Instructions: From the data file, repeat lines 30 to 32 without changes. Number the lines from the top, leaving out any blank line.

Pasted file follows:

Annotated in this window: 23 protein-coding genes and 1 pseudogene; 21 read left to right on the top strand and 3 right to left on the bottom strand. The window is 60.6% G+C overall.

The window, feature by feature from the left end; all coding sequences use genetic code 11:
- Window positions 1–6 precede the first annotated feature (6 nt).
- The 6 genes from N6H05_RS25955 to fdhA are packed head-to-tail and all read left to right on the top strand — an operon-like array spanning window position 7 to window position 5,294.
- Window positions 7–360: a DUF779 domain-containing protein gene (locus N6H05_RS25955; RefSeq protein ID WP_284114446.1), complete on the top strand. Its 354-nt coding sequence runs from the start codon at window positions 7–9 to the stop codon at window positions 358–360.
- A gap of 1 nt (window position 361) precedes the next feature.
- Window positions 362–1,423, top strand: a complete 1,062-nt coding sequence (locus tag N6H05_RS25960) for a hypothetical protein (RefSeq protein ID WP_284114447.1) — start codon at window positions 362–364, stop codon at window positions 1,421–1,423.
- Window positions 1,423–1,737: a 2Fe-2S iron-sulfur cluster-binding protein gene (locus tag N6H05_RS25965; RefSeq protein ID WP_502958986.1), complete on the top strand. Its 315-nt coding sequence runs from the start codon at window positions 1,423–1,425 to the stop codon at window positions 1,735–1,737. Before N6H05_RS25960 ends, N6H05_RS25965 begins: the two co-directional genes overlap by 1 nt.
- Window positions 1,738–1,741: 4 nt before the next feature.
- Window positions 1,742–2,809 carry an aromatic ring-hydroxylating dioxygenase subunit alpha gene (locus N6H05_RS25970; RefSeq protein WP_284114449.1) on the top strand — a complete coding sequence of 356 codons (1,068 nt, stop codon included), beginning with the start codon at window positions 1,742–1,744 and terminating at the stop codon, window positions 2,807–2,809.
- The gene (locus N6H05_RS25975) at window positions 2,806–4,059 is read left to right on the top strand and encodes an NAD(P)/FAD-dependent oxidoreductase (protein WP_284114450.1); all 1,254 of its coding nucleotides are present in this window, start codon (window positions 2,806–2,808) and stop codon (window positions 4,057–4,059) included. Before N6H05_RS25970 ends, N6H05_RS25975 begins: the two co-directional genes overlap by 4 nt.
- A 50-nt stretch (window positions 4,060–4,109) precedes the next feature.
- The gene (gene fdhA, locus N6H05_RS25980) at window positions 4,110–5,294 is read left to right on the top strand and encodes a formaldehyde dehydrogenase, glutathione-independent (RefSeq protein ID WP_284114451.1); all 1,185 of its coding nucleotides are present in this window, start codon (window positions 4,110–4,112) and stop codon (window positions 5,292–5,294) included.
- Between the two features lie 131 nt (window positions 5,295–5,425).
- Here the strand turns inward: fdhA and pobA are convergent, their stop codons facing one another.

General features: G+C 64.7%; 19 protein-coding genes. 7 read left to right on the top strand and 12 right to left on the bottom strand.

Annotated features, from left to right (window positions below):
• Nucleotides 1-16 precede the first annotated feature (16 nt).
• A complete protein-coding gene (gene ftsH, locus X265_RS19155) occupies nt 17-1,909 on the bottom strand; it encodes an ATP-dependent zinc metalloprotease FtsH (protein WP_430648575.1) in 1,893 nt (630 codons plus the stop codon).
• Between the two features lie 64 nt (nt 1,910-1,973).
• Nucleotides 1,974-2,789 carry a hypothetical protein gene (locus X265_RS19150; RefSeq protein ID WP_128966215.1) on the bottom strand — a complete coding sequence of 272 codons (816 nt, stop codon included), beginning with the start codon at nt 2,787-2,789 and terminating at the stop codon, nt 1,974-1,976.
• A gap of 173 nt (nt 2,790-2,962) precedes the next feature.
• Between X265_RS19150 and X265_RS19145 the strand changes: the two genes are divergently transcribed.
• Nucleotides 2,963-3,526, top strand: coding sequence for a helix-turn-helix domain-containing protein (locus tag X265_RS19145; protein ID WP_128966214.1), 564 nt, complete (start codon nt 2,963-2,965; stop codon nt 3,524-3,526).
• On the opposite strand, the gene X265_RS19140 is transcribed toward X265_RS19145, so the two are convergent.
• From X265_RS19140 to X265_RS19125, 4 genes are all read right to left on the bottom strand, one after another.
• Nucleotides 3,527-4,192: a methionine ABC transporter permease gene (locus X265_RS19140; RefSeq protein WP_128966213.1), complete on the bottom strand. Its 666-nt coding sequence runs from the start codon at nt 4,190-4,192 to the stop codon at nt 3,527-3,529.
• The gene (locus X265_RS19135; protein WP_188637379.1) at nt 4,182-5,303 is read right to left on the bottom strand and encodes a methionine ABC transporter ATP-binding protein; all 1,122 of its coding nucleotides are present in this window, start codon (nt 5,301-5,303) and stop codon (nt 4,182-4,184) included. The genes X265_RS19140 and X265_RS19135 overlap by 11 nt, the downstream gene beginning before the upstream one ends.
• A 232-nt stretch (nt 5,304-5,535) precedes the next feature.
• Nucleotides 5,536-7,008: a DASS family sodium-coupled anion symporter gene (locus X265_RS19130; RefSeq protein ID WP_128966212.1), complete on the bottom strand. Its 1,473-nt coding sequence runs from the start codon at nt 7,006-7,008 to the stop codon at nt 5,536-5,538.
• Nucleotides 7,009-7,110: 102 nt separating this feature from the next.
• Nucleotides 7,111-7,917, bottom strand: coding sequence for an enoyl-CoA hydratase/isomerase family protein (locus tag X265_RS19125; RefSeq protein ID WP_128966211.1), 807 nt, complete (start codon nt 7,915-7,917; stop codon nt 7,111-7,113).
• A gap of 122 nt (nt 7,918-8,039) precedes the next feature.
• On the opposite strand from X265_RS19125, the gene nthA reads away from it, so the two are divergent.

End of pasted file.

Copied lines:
• Nucleotides 5,536-7,008: a DASS family sodium-coupled anion symporter gene (locus X265_RS19130; RefSeq protein ID WP_128966212.1), complete on the bottom strand. Its 1,473-nt coding sequence runs from the start codon at nt 7,006-7,008 to the stop codon at nt 5,536-5,538.
• Nucleotides 7,009-7,110: 102 nt separating this feature from the next.
• Nucleotides 7,111-7,917, bottom strand: coding sequence for an enoyl-CoA hydratase/isomerase family protein (locus tag X265_RS19125; RefSeq protein ID WP_128966211.1), 807 nt, complete (start codon nt 7,915-7,917; stop codon nt 7,111-7,113).